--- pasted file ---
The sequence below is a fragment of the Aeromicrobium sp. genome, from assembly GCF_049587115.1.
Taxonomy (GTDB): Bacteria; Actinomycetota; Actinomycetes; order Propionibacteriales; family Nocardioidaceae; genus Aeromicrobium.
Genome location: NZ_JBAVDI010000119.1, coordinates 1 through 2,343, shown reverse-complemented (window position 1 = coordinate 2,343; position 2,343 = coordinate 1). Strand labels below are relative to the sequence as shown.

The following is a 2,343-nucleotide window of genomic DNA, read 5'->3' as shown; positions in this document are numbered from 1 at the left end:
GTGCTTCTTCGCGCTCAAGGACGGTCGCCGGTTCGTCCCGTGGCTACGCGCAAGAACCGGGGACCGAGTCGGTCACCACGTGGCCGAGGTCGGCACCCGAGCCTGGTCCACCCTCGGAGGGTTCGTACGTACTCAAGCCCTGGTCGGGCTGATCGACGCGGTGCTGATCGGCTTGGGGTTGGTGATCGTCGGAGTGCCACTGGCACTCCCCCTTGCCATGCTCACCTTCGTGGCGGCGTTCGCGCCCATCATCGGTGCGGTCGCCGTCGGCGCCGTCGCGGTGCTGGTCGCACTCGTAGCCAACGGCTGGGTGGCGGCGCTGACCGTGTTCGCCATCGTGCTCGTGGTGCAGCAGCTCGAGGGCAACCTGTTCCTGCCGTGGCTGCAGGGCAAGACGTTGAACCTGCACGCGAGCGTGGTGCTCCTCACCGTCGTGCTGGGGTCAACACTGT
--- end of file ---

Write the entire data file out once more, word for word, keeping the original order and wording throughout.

The sequence below is a fragment of the Aeromicrobium sp. genome, from assembly GCF_049587115.1.
Taxonomy (GTDB): Bacteria; Actinomycetota; Actinomycetes; order Propionibacteriales; family Nocardioidaceae; genus Aeromicrobium.
Genome location: NZ_JBAVDI010000119.1, coordinates 1 through 2,343, shown reverse-complemented (window position 1 = coordinate 2,343; position 2,343 = coordinate 1). Strand labels below are relative to the sequence as shown.

The following is a 2,343-nucleotide window of genomic DNA, read 5'->3' as shown; positions in this document are numbered from 1 at the left end:
GTGCTTCTTCGCGCTCAAGGACGGTCGCCGGTTCGTCCCGTGGCTACGCGCAAGAACCGGGGACCGAGTCGGTCACCACGTGGCCGAGGTCGGCACCCGAGCCTGGTCCACCCTCGGAGGGTTCGTACGTACTCAAGCCCTGGTCGGGCTGATCGACGCGGTGCTGATCGGCTTGGGGTTGGTGATCGTCGGAGTGCCACTGGCACTCCCCCTTGCCATGCTCACCTTCGTGGCGGCGTTCGCGCCCATCATCGGTGCGGTCGCCGTCGGCGCCGTCGCGGTGCTGGTCGCACTCGTAGCCAACGGCTGGGTGGCGGCGCTGACCGTGTTCGCCATCGTGCTCGTGGTGCAGCAGCTCGAGGGCAACCTGTTCCTGCCGTGGCTGCAGGGCAAGACGTTGAACCTGCACGCGAGCGTGGTGCTCCTCACCGTCGTGCTGGGGTCAACACTGT